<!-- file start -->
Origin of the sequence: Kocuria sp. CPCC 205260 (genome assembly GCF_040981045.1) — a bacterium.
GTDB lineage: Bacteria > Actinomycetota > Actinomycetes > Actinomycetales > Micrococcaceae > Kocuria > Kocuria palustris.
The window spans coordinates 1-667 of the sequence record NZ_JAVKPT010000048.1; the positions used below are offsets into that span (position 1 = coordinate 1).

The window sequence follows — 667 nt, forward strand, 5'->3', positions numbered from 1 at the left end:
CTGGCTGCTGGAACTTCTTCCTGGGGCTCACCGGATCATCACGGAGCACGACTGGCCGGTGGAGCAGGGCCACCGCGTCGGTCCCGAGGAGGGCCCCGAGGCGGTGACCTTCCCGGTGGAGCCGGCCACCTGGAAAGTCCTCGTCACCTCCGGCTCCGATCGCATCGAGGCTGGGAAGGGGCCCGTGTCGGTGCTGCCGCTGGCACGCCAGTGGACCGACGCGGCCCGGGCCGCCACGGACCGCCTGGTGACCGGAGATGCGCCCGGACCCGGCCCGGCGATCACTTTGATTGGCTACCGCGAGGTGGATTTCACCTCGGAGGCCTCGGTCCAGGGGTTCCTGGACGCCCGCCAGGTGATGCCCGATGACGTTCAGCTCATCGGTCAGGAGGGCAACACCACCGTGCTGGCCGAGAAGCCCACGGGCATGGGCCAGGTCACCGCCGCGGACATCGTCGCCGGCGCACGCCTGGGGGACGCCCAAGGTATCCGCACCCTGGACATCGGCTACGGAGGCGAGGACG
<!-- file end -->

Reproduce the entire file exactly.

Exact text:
Origin of the sequence: Kocuria sp. CPCC 205260 (genome assembly GCF_040981045.1) — a bacterium.
GTDB lineage: Bacteria > Actinomycetota > Actinomycetes > Actinomycetales > Micrococcaceae > Kocuria > Kocuria palustris.
The window spans coordinates 1-667 of the sequence record NZ_JAVKPT010000048.1; the positions used below are offsets into that span (position 1 = coordinate 1).

The window sequence follows — 667 nt, forward strand, 5'->3', positions numbered from 1 at the left end:
CTGGCTGCTGGAACTTCTTCCTGGGGCTCACCGGATCATCACGGAGCACGACTGGCCGGTGGAGCAGGGCCACCGCGTCGGTCCCGAGGAGGGCCCCGAGGCGGTGACCTTCCCGGTGGAGCCGGCCACCTGGAAAGTCCTCGTCACCTCCGGCTCCGATCGCATCGAGGCTGGGAAGGGGCCCGTGTCGGTGCTGCCGCTGGCACGCCAGTGGACCGACGCGGCCCGGGCCGCCACGGACCGCCTGGTGACCGGAGATGCGCCCGGACCCGGCCCGGCGATCACTTTGATTGGCTACCGCGAGGTGGATTTCACCTCGGAGGCCTCGGTCCAGGGGTTCCTGGACGCCCGCCAGGTGATGCCCGATGACGTTCAGCTCATCGGTCAGGAGGGCAACACCACCGTGCTGGCCGAGAAGCCCACGGGCATGGGCCAGGTCACCGCCGCGGACATCGTCGCCGGCGCACGCCTGGGGGACGCCCAAGGTATCCGCACCCTGGACATCGGCTACGGAGGCGAGGACG